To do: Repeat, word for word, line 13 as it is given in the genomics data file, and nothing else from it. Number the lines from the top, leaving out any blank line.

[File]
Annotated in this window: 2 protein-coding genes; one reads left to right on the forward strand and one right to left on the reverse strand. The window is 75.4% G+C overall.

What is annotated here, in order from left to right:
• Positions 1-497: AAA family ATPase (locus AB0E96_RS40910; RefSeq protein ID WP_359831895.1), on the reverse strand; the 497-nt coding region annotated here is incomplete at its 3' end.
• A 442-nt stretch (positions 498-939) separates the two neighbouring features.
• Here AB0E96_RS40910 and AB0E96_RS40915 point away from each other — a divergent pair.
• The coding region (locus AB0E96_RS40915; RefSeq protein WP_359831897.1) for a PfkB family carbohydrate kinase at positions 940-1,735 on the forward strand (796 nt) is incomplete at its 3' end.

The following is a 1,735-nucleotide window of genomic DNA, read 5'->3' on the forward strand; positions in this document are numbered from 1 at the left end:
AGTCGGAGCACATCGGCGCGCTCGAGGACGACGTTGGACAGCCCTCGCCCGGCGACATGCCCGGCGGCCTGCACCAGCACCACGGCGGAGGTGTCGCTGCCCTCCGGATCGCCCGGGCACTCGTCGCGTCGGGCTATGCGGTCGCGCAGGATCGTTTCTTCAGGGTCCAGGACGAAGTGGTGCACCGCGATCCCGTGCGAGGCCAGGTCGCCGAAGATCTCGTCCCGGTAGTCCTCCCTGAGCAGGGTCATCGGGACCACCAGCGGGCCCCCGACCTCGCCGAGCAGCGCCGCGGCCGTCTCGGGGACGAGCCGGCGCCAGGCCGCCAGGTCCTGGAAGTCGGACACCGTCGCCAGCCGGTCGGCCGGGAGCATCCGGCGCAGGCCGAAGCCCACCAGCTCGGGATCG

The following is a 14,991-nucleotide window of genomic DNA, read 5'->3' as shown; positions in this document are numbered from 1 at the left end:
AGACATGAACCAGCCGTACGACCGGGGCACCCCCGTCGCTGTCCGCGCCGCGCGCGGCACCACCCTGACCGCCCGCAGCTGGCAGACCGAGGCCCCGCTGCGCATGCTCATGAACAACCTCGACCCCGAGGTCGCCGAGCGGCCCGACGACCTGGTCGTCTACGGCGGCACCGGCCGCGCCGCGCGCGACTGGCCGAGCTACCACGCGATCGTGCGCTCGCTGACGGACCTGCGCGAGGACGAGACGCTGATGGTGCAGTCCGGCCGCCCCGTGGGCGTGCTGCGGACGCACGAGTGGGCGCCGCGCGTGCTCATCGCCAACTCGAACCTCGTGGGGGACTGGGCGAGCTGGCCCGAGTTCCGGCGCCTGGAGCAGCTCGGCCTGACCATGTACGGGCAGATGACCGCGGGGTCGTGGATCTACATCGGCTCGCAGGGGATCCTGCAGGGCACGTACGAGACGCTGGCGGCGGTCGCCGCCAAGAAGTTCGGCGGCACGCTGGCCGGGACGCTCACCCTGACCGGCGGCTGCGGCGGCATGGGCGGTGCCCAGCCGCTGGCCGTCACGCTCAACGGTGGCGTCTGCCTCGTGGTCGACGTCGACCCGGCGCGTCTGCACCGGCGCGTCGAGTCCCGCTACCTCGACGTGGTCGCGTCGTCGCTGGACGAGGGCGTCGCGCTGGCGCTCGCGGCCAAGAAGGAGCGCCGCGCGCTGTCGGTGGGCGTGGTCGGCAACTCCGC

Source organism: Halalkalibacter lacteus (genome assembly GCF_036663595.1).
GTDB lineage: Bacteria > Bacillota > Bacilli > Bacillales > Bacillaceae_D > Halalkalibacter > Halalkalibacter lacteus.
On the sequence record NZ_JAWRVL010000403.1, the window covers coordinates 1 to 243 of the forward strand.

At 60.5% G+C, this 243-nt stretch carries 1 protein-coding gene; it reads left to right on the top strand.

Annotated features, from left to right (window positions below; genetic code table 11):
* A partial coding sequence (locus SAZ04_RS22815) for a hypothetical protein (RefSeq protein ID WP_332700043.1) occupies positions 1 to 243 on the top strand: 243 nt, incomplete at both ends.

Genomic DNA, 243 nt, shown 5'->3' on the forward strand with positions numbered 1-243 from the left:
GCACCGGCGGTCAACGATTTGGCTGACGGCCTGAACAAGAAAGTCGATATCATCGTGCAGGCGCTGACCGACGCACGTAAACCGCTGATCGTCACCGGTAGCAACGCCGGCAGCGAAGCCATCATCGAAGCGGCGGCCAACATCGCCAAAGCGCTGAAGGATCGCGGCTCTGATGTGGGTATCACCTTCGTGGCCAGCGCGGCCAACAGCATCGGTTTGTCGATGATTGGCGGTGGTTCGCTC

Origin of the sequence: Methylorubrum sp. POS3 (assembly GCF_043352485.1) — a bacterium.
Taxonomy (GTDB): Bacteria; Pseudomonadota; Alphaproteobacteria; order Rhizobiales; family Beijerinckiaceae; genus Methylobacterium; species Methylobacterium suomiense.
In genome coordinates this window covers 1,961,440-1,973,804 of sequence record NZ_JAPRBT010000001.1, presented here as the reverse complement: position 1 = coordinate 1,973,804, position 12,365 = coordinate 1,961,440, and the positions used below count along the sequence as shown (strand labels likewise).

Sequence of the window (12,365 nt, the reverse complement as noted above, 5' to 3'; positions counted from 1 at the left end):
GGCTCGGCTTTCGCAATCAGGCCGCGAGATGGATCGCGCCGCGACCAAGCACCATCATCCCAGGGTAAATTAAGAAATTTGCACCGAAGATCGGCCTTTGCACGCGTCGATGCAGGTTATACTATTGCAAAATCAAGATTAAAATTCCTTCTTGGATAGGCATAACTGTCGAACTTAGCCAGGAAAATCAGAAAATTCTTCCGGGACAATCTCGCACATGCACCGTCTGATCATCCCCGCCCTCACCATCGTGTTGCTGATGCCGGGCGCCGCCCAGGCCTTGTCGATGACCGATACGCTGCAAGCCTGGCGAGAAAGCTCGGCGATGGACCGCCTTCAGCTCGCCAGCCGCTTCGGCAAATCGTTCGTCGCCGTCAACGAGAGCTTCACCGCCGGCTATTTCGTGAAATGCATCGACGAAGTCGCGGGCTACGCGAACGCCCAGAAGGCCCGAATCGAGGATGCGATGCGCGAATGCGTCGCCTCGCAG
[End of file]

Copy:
On the sequence record NZ_JAWRVL010000403.1, the window covers coordinates 1 to 243 of the forward strand.